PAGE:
The US and Western countries do not have such restrictions on the entry and exit points. It is understood that the Bangladesh government has made these restrictions as it does not want visitors to use their country as a means of traveling from one part of India to another.

Anyway, there are some interesting stories connected with the Haldibari-Siliguri section, which I will take up next.

Station signs then and now (Bangladesh and Pakistan)

Rajshahi, Bangladesh in late 1971:

Rajshahi station-old

Rajshahi today:

Rajshahi station-new

Dinajpur, Bangladesh also in late 1971. The two pictures from 1971 appear to have been taken by Indian military personnel:

Dinajpur old

Dinajpur today:

Dinajpur new

The Urdu signs have disappeared, while there are also less English signs than before.

Karachi Cantt in the 1940s (from a film taken by a British soldier): Possibly young L. K. Advani appears in it somewhere.

Karachi Cantt-1

Karachi Cantt today:

Karachi Cantt new (2)

Note the variety of languages used in the pictures from Pakistan.

Lahore Jn, probably around 1940:

Lahore-just-before-Partition

 

Lahore Jn today:

Lahore today

Finally, to what used to be the end of the line up the Khyber Pass:

In the 1930s:

Landi Kotal another old

And during its last years of operation (probably early 2000s):

Landi Kotal-new

 

 

Railway maps of Bangladesh

Getting information about the railway network in Bangladesh is difficult, especially as detailed timetables for the public have not been issued since around 1980. (Sri Lanka also seems to have stopped issuing timetables long ago). Anyway, one reference which gives the list of stations based on timetables up to 1978 is: http://www.railwaystationlists.co.uk/pdfasia/bangladeshrlys.pdf

For general timings of long-distance trains there are various official and non-official websites, like: http://www.railway.gov.bd/site/page/f8898018-00a5-4096-a803-8b533232e60c/f8898018-00a5-4096-a803-8b533232e60c?lang=en

The Indian Bradshaw used to publish timetables of East Pakistan and Bangladesh up to the mid-1970s although I have grave doubts as to whether the data for India’s neighboring countries was regularly updated.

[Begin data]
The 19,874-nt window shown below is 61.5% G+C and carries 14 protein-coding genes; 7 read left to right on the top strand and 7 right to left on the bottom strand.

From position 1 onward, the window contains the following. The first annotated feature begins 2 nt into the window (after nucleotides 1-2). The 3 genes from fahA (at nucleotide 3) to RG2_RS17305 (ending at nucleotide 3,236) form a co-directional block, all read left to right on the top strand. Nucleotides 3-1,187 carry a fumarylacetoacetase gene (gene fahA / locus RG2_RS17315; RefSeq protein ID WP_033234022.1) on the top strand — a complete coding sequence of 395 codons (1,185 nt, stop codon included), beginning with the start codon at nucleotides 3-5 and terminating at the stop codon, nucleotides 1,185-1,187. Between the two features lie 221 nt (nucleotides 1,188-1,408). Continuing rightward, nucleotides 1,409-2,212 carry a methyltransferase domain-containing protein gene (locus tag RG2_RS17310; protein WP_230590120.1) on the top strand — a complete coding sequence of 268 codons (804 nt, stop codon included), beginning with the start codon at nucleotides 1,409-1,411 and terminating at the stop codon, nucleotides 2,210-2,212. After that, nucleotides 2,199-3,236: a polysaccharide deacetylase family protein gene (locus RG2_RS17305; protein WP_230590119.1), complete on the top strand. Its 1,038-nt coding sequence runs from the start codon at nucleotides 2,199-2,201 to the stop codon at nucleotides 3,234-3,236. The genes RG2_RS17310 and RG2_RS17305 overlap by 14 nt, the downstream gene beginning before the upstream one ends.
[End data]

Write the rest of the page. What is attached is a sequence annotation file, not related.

Anyway, I have collected a few maps from various sources which some may find useful.

This one is from the “Railway Map of India” published by the Survey of India in 1991. Data for neighboring countries may not be fully up to date.

Bangladesh 1991 (SOI) 001

Note that the border stations on the Indian side are marked in red. There were probably limited cross-border goods services on a few routes at that time, though details are unclear. Note the Rupsa East-Bagerhat line being shown as NG, though from other reliable sources we know that it was converted to BG in around 1970 and closed after a few years.

Also note that there was no bridge connecting the western and eastern halves of the country. This purpose was served by the ferries between Sirajganj Ghat and Jagannathganj Ghat, and between Tistamukh Ghat and Bahadurabad Ghat. The Bangabandhu Bridge came up near the Sirajganj-Jagannathganj ferry.

Now we have this amateur effort from 2002. It was created by Y. Sakai, who appears to have been a Japanese who spent some time in Bangladesh. He tried to show every station which was then functioning. It does not show the link between the Bangabandhu bridge and Dhaka, which had not opened then.

BangladeshRouteMap

Also in pdf, which is easier to zoom and read:

BangladeshRouteMap

This mapmaker seems to have done his own transliteration from Bengali to English, so the names may not exactly tally with earlier English maps and timetables. I found it useful while traveling in 2008, before the age of smartphones where one could follow Google Maps and the like.

Finally we have this map dated 2013 taken from the official website. This can be considered to be the latest official version, though it does not show every station.

BD Rly Off Map-2013 001

It does have some information about the little-known bypasses of Ishurdi and Akhaura which avoid reversals for numerous long-distance trains. Note the newer developments such as the links from Bangabandhu bridge to Joydebpur (for Dhaka) and Jamalpur Town (for the Mymensingh area).

Some lines like Feni-Belonia are shown to be closed, but the Kulaura-Shahbazpur (ex Latu) line is shown to be open while other sources say that no train has run there since around 2002.

Other points of interest are at least two stations where Bangladeshi trains run within a few metres of the Indian border, at Hili in the west and Kasba in the east.

Someone who was really interested could create a more detailed atlas using this as a basis and supplementing it with Google Maps. To show sufficient detail, it would have to be in book form like the well-known Great Indian Railway Atlas. See http://indianrailstuff.com/gira3/

But would it be commercially viable? Perhaps only a handful of railfans (and that too mainly from outside Bangladesh) would want to buy it. The print-on-demand self-publishing sites could provide a way out.